What is Durango LAN Parties?
Durango LAN Parties is the name of a group of people in Durango, CO that love to get together from time to time and hold LAN parties. All official goatpr0n/Durango LAN Parties events last all night long, usually on a Saturday or Sunday, have massive quantities of sugar and fat laden snacks, serve nothing but soft drinks containing high amounts of caffeine, and are a blast.
What is a LAN party?
A LAN party is an event, usually held at someone’s house, in which other people will travel potentially great distances with their computer and necessary peripherals (monitor, keyboard, mouse, 10-piece speaker system, etc.). Once at the location of the event, everyone sets up their computer and attaches it to a network, thus allowing the all-night networked computer games to be played. To bribe people to come, often the host will serve dinner, snacks, and beverages and provide the electricity.
When did it all start?
Durango LAN Parties was started in the summer of 1999 at Senor Buff’s house for his 18th birthday. The idea was brought up that rather than watch a movie (Spaceballs was chosen) all night long, bring your computer and play games instead. Back then Wixx had the coolest, tricked out system: A Pentium-166 with 64 MB of RAM and a Voodoo2 3D accelerator. That night the founders played Quake 2 all night long and realized the next day they had started something that was good and would last. Three people attended the first party; as of this writing, the biggest party ever held had over 55 people computers!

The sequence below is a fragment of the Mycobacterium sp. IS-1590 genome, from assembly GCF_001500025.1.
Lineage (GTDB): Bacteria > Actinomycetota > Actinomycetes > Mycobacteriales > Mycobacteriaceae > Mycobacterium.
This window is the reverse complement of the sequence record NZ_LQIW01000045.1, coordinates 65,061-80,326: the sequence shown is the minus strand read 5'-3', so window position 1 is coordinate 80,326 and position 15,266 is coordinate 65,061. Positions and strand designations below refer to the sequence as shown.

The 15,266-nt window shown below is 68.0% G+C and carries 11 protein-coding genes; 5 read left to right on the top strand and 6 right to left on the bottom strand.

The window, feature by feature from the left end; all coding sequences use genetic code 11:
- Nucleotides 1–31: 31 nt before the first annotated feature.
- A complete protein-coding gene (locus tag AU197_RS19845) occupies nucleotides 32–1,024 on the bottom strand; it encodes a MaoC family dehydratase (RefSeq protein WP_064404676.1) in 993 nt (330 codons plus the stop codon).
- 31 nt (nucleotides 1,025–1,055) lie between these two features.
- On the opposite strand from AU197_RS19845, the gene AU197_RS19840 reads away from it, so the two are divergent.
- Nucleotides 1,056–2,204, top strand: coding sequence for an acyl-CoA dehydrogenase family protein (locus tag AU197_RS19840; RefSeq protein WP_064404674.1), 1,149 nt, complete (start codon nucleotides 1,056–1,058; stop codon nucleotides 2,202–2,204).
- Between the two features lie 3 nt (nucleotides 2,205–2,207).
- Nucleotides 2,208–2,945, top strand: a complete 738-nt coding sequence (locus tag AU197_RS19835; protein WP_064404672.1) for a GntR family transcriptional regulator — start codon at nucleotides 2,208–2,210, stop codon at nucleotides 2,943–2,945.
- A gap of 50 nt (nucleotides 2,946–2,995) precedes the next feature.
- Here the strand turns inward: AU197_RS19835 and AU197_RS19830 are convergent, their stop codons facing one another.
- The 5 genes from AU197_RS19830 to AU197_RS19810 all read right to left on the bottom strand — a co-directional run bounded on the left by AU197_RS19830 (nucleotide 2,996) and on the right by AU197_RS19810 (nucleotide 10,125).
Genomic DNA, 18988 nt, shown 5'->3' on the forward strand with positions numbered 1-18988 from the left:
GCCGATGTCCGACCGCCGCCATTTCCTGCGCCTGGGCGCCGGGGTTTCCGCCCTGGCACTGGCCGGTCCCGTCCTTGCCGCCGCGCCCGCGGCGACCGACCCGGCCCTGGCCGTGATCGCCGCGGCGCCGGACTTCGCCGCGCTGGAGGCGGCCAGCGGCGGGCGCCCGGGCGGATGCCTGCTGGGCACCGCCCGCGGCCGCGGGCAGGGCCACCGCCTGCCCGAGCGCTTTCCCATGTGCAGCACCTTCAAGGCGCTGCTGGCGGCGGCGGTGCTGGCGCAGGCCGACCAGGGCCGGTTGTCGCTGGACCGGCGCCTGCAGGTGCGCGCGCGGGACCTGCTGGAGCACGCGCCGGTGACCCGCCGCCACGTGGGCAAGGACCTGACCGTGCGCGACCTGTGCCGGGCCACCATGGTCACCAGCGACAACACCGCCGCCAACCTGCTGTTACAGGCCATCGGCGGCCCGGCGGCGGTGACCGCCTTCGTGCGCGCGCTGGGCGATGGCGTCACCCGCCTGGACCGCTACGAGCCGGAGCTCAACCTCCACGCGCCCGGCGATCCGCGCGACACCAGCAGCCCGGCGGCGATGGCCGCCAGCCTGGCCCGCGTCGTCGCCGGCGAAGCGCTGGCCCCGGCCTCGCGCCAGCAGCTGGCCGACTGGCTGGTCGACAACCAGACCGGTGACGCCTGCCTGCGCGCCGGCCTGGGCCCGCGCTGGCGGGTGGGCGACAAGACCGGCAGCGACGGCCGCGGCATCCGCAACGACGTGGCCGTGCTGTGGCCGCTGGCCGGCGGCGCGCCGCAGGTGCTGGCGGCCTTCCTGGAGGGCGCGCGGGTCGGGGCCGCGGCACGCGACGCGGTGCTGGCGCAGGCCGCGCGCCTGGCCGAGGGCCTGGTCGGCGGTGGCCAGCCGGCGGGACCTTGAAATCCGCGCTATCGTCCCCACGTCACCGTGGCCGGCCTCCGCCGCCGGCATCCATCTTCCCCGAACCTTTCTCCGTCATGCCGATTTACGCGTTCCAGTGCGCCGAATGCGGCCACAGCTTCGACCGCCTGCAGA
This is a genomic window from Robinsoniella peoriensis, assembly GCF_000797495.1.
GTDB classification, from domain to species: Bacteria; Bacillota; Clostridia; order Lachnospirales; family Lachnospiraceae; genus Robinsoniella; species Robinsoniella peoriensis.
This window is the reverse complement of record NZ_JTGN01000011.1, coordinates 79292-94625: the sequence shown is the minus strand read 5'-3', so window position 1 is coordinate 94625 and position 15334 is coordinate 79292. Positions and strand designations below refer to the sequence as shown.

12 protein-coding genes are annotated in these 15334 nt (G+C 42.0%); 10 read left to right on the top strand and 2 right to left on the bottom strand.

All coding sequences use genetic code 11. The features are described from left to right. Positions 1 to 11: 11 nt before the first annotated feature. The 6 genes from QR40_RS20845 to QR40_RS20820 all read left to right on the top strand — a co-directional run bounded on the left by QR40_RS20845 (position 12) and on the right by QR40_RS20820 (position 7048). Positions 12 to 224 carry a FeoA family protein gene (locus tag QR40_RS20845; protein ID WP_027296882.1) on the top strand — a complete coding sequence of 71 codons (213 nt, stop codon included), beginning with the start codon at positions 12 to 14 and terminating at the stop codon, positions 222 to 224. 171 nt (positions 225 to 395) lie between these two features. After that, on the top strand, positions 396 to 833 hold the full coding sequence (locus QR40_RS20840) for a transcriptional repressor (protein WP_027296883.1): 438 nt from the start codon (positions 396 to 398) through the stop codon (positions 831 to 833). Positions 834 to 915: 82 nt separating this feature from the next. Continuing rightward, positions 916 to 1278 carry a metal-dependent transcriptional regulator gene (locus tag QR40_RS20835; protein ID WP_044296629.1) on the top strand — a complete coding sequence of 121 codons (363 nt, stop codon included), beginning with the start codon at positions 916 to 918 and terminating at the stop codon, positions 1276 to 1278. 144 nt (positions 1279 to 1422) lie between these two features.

Why LAN parties?
LAN parties are the safe and clean alternative to otherwise “dirty” activities. They’re safer than drugs, alcohol, and tobacco as these substances are never permitted at any time during a Durango LAN party. They provide a social event for hopeless computer geeks who would otherwise be locked up forever in their rooms. They prove that video game violence is nothing by media hysteria as none of the participants at any Durango LAN party have ever murdered someone due to playing thousands of hours of Quake 3.